So Mr. Cohen had a very different image for much of the campaign as a - simply a sort of pugnacious New York lawyer, and we gradually began to see that he was, you know -- people told us he spoke Russian. And his father-in-law is from Ukraine. He seems to have a lot of business dealings over there and, in fact, has a conviction for a money laundering-related crime.
I could generalize and say that, you know, as we've got deeper and deeper into understanding, you know, Donald Trump's business career and his history, it gradually reached a point where it seemed like most of the people around Trump had a connection to Russian organized crime or Russia in one way or another.
Mr. SWALWELL: But just on Michael Cohen, and I'll turn it back over to our staff. Did you ever research whether Michael Cohen had any aliases or other names that he used? Did you ever find anything out about that?
MR. SIMPSON: A little bit. The possibility that he had two passports or used a different fom1ulation of his name was something -- I can't remember - we asked around about or thought about trying to get information on, but ultimately did not.
MR. SWALWELL: Did you ever come across the name Michael Cohn, C-o-h-n, with links, common addresses but different social security numbers?
MR. SIMPSON: I think my staff probably did come across stuff like that, but we didn't make much of it. It looked like a typo.
MR. SCHIFF: And knowing what you do about the Agalarovs, what do you think is the significance of the fact that the -- that Aras Agalarov was responsible, at least according to these public emails, for setting up the meeting at Trump Tower?
MR. SIMPSON: I think it's a reasonable interpretation that that was a Russian Government-directed operation of some sort, based on what I know now.
Page 59 On how and why Simpson and Steele briefed the media:
MR. ROONEY: Okay. Did you direct Steele to brief the media outlets, and why?
MR. SIMPSON: Yeah. We did it together. Initially, the reason was that we were -- everyone assumed that Hillary Clinton was going to win the election, and when we initially briefed the media, that was our assumption.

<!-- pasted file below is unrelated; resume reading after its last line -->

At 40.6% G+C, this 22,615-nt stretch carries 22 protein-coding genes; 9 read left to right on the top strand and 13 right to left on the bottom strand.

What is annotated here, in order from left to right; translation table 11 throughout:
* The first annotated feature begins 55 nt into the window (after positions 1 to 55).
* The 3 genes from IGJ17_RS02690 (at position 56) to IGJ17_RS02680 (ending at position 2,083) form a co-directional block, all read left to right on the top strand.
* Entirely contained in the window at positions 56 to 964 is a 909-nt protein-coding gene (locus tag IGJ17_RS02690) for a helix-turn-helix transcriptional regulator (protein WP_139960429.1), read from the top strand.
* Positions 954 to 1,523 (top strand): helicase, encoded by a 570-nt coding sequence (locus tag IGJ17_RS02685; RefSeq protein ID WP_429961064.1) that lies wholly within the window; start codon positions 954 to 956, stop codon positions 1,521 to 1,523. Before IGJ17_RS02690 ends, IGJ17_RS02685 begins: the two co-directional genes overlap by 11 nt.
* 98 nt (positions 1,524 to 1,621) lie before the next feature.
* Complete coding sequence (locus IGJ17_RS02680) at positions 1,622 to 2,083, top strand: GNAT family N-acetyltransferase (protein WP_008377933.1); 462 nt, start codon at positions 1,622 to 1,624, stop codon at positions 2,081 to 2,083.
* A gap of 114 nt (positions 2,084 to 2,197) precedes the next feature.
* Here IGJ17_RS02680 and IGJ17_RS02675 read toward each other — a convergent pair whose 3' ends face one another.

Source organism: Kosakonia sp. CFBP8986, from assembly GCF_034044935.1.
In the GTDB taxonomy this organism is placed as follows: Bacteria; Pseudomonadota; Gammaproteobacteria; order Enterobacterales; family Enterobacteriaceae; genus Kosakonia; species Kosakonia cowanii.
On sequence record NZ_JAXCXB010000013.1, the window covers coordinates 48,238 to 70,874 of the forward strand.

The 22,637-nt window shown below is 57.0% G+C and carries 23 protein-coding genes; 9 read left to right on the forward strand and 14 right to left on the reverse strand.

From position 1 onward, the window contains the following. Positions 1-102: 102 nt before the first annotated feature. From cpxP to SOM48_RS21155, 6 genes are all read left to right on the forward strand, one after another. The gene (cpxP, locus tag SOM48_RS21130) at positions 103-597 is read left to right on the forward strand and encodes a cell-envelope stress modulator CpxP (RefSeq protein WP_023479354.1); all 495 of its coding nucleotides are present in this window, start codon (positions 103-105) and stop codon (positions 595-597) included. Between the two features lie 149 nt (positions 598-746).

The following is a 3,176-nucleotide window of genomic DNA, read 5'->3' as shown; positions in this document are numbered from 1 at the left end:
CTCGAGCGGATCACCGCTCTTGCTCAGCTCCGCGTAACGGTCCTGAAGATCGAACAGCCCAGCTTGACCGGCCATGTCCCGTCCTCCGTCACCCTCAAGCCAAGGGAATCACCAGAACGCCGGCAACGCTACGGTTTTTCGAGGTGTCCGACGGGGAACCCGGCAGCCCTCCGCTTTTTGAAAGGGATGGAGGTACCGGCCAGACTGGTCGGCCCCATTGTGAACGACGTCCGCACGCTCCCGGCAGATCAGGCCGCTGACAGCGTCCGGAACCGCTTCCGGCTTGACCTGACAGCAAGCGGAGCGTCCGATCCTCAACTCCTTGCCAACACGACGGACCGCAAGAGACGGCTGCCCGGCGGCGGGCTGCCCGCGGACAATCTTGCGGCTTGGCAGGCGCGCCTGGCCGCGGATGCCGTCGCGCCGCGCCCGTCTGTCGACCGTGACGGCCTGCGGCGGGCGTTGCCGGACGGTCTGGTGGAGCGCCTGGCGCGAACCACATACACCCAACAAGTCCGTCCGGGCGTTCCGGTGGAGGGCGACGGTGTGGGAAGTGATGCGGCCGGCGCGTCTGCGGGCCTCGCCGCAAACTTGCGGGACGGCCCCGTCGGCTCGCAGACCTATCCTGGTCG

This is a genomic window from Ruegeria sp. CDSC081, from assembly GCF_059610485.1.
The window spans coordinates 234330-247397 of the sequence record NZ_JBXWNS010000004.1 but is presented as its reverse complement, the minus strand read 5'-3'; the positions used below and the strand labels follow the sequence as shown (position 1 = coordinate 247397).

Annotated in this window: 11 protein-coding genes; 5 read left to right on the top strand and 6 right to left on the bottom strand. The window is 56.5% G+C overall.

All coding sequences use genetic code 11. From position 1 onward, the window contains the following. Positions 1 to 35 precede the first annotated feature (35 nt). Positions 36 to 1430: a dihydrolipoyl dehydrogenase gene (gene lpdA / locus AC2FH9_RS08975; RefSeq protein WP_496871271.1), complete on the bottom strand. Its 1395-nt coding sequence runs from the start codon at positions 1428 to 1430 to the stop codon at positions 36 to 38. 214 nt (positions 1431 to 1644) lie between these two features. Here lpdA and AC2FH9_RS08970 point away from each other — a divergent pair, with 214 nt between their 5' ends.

And I have a sort of different longstanding interest, which is Russian influence in the United States and foreign interference in elections. And, I mean, this may sound hard to believe, but I wanted people to know about what we had found, because I thought it was important. And so a lot of the people that we briefed weren't campaign reporters, they were national security reporters.
Page 60 On Steele contacting the FBI:
He said: I'm a former intelligence officer, and we're your closest ally. You know, I have obligations, professional obligations. If there's a national security emergency or possible national security issue, I should report it.
And I said: So you're telling me that you think this is serious enough that it needs to be reported to law enforcement, and that you're confident enough in your sources, it's your professional judgment and your professional obligation, that you should report this to the FBI? And he said yes.
Page 79 On Simpson's connection to DOJ official Bruce Ohr:
The context of this is that it was after the election. A very surprising thing had happened, which is that Donald Trump had won. There was -- we were -- by that time, we were enormously concerned about rapidly accumulating indications that the Russian Government had mounted a massive attack on the American election system and that, you know, Donald Trump or his associates might have been involved.
And there was a lot of alarming things happening, including Donald Trump saying things about Vladimir Putin that didn't really make any sense, weren't ordinary things for a Republican to say, and, you know-- anyway. .
So we had also by this time given this information to the FBI, and they had, you know, told - indicated to Chris that they were investigating it, and then told - apparently told The New York Times they weren't.